Challenging the status quo at World Café discussion

By Maria Montalvo | Nov 08, 2017

The Edmonds Diversity Commission hosted its second annual World Café-style event Oct. 14, hearing from the public on topics related to diversity and inclusion. It also saw community members participating actively in conversations, telling stories, asking questions, listening to and learning from each other.

A group of 33 Edmonds residents, including Edmonds City Council members Adrienne Fraley-Monillas and Christiana Johnson and State Rep. Strom Peterson, spent the morning challenging each other to talk openly about complex issues.

“We are here today to engage in healthy conversation on current issues and hopefully come up with some possible recommendations and solutions to help our community,” said Ed Dorame, Edmonds Diversity Commission co-chair.

“This is your opportunity to have a voice on these issues. What we learn from this World Café will help the Diversity Commission focus its work in the coming year. Discussion topics included the national anthem protests, transgender rights, religious intolerance, DACA and the Dreamers, and “getting outside our bubble,” or the silos that have been created that keep groups with differing views from interacting.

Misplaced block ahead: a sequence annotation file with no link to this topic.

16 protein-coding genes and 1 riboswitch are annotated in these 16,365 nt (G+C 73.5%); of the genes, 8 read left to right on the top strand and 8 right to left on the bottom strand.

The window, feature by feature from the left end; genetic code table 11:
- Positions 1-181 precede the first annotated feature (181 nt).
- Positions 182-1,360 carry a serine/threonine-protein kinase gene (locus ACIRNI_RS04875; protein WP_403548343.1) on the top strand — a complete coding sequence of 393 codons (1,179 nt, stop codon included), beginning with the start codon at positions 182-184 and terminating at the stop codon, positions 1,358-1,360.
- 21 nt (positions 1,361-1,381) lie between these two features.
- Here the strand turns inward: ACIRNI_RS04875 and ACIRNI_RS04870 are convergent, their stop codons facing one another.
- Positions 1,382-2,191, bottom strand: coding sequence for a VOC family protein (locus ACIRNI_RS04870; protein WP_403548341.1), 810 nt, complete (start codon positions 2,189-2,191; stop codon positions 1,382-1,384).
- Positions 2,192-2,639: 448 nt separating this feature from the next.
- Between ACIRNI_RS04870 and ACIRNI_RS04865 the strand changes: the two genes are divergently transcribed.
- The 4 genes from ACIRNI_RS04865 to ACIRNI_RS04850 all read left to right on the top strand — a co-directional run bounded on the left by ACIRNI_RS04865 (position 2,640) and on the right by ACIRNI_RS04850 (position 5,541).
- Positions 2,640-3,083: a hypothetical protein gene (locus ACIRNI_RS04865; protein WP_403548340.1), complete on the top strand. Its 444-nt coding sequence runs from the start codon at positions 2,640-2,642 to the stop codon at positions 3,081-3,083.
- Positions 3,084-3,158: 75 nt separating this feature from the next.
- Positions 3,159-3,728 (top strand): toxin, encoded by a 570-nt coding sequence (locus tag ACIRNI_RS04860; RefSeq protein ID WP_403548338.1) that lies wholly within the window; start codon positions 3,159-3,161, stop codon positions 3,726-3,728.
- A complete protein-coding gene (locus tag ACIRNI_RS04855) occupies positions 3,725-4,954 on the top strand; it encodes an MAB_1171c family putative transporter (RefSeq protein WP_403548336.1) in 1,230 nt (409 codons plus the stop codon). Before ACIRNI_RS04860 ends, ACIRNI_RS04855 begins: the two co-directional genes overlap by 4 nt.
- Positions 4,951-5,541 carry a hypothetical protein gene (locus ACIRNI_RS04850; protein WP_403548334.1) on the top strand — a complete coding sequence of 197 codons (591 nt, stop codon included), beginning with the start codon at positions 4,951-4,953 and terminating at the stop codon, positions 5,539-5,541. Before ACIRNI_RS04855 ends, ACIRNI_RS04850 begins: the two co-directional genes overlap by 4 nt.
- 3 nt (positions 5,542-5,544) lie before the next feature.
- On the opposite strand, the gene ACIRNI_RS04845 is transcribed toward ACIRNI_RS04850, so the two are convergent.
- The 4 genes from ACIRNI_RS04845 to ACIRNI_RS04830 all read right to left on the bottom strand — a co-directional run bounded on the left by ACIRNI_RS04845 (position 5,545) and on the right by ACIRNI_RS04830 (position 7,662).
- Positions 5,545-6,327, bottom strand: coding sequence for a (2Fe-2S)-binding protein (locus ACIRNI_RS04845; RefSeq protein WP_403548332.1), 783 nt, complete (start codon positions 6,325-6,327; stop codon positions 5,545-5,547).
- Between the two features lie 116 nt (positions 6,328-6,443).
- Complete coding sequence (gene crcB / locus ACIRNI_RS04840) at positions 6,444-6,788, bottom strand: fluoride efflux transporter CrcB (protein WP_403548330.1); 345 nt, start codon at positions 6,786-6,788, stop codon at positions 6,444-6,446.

The Diversity Commission chose the World Café format because it is intended to facilitate open and intimate discussion. Scenarios are meant to provoke and challenge, while the setting is meant to develop a level of comfort to speak freely.

“I understand the reason behind the protects,” military veteran Sue Lentz said, “but I wish they could find another mechanism to bring awareness to people. The symbol being attacked is too strong to veterans who swore an oath to that flag.”

While others felt that the topic of police brutality has been protested for decades to no avail, and if not at a time and place that gets attention, then when and where? Several also brought up the protests at the 1968 and 1972 Olympics by African-American athletes.

There was a consistent theme throughout the event that citizens need to step out of their comfort zones and engage others, especially those who are different from themselves.

“When we step out of our bubble, we are able to see others more clearly, and they can also see us more clearly. We choose our own bubbles,” said Misha Carter, Diversity Commission administrator.

Building common ground was likened to learning a new language ¬ it takes effort.

“Learning comes when you start from a place of humility,” Alicia Crank said.

By the end of the two-hour session, participants challenged the Diversity Commission to take the recommendations and lessons learned and ensure that they were incorporated into its ongoing work plan, a challenge accepted by the five commissioners present.

“Everything we heard today will become part of our work in the year to come,” said commissioner Diana White.

Maria Montalvo is co-chair of the Edmonds Diversity Commission.

 

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